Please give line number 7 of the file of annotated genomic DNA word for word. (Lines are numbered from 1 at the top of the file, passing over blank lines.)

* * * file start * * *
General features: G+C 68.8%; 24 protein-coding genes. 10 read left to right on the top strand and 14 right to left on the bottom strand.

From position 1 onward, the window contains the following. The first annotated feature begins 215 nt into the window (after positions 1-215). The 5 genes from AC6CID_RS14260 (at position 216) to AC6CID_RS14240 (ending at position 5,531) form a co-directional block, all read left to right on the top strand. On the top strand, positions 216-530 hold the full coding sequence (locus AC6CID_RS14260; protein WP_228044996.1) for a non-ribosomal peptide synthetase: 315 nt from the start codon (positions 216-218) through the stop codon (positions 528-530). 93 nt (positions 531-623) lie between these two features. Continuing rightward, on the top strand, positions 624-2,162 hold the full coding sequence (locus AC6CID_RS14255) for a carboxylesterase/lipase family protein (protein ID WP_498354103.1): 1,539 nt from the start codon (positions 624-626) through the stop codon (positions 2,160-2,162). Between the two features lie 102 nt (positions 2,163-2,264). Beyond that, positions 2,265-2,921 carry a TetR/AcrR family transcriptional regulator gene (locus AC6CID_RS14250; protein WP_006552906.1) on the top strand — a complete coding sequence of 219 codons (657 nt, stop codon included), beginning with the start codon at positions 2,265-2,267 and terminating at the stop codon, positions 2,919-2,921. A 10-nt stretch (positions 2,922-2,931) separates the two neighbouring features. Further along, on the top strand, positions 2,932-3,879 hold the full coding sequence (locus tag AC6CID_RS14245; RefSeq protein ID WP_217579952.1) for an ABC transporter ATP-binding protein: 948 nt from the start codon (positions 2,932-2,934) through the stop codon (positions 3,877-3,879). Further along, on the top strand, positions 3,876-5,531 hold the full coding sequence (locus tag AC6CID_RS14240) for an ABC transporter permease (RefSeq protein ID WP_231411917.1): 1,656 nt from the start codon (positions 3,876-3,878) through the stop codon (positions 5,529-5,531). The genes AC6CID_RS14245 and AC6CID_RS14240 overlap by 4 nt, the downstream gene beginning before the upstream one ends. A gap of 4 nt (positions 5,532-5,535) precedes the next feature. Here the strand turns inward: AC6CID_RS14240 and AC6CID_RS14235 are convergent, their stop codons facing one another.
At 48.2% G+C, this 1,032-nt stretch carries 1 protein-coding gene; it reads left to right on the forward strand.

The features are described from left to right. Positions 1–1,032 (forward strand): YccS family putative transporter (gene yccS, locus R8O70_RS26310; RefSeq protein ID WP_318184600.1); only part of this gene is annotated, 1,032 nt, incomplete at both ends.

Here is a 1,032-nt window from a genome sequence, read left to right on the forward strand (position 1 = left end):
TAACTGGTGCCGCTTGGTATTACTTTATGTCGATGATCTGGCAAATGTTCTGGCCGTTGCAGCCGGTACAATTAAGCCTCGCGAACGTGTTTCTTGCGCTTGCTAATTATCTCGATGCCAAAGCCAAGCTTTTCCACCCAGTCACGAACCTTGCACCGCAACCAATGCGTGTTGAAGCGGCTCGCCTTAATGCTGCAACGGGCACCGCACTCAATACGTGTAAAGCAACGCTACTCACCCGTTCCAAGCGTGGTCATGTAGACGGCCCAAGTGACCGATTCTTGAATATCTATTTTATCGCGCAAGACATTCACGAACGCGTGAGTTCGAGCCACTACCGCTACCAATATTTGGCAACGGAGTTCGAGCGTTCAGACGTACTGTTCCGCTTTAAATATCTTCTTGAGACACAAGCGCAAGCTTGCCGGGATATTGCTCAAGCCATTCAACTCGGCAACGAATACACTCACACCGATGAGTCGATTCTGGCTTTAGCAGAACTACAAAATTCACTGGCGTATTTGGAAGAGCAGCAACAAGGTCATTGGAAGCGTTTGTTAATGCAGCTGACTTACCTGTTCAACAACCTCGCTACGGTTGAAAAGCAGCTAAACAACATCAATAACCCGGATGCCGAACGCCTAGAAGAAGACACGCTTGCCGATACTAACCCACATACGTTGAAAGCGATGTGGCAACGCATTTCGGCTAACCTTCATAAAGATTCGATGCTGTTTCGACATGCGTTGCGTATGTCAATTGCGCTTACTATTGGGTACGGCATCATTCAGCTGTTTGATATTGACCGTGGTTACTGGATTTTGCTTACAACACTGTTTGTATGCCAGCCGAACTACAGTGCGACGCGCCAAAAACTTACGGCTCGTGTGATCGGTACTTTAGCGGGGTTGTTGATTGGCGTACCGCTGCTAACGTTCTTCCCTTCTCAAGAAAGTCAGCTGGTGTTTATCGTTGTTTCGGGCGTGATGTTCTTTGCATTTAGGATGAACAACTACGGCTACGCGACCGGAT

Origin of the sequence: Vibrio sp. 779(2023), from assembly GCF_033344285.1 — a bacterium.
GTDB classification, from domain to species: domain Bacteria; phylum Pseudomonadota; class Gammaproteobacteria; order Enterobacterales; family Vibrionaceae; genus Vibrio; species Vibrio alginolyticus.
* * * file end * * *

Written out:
Origin of the sequence: Vibrio sp. 779(2023), from assembly GCF_033344285.1 — a bacterium.